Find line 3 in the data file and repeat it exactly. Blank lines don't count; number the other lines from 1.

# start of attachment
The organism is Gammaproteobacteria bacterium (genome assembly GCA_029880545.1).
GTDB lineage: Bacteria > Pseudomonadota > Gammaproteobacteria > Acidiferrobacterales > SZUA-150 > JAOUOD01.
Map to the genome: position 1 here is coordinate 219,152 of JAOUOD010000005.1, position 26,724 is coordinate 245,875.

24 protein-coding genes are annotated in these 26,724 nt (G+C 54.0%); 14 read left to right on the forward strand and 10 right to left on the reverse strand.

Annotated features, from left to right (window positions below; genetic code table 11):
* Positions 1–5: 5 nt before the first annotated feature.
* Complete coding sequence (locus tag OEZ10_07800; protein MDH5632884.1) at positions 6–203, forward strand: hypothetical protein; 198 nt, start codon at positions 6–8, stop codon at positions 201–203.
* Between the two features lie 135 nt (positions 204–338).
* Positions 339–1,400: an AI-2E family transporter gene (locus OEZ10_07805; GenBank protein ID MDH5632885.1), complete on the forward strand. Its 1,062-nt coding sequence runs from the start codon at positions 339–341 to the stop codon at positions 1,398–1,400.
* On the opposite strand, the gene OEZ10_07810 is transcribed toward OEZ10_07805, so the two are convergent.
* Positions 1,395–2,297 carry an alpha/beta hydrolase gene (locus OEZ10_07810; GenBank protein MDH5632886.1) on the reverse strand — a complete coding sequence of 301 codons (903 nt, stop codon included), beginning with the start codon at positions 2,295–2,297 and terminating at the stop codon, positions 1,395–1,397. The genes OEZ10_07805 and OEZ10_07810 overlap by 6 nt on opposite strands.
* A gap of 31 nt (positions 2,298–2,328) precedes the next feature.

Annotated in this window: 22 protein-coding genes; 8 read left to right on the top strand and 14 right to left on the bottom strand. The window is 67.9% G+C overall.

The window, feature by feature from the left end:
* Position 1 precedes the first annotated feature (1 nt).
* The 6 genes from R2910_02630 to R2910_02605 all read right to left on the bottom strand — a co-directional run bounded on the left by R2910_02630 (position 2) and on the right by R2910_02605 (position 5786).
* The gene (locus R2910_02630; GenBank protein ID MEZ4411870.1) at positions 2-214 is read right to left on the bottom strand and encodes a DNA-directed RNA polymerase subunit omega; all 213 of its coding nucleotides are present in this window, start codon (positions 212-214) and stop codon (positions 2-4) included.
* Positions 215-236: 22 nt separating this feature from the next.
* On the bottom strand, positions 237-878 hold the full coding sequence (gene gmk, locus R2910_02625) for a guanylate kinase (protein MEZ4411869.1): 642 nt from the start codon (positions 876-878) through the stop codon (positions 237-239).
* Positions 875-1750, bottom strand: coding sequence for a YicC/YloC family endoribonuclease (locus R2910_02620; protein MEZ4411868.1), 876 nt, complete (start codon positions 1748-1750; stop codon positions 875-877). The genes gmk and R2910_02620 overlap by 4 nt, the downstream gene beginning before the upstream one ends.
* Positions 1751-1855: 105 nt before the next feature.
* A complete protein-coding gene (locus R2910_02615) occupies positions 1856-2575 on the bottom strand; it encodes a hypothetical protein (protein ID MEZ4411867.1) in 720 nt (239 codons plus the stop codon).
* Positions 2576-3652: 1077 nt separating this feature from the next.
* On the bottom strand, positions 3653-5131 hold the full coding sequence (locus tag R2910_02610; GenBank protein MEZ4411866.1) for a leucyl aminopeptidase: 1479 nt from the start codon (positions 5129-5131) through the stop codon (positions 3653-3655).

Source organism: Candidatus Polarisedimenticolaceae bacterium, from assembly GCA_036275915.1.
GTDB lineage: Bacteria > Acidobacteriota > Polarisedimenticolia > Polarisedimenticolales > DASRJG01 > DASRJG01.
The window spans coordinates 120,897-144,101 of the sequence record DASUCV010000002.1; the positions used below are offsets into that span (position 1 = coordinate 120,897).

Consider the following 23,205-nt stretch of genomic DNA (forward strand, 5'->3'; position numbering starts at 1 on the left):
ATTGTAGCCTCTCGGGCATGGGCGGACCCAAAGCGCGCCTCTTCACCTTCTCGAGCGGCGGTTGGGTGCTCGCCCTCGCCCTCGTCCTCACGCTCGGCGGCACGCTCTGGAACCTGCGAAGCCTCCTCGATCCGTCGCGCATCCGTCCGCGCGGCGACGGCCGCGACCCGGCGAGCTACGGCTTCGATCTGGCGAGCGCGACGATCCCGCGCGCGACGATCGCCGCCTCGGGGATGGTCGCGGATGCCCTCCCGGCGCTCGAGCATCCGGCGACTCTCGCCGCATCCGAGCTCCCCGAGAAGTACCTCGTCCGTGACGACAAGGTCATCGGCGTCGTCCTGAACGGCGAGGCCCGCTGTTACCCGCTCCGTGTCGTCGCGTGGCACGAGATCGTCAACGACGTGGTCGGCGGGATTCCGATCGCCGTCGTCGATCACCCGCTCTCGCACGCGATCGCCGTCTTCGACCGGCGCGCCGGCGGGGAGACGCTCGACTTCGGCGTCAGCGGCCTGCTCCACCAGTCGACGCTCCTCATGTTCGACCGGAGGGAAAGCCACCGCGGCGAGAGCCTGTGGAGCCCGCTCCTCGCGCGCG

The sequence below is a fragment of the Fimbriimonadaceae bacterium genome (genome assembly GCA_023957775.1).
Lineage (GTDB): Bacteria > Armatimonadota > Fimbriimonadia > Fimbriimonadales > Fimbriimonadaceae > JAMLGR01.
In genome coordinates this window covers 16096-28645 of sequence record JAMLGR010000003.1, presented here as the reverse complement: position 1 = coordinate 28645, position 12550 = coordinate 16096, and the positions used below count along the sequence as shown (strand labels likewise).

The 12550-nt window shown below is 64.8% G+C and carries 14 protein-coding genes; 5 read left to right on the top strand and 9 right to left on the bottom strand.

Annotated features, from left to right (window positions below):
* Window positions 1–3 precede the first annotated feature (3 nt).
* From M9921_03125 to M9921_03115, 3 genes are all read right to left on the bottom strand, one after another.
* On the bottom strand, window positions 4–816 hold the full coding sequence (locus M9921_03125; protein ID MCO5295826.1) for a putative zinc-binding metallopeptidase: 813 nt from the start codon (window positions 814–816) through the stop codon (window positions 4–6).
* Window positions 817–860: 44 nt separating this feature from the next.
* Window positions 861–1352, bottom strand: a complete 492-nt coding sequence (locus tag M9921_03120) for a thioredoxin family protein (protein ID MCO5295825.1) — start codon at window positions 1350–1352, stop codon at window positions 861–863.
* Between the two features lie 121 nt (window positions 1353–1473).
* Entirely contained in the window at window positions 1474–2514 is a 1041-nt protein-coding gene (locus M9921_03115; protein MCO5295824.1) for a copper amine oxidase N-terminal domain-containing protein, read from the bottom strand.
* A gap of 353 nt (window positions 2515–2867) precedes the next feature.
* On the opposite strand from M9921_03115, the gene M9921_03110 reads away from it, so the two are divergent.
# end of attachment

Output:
Map to the genome: position 1 here is coordinate 219,152 of JAOUOD010000005.1, position 26,724 is coordinate 245,875.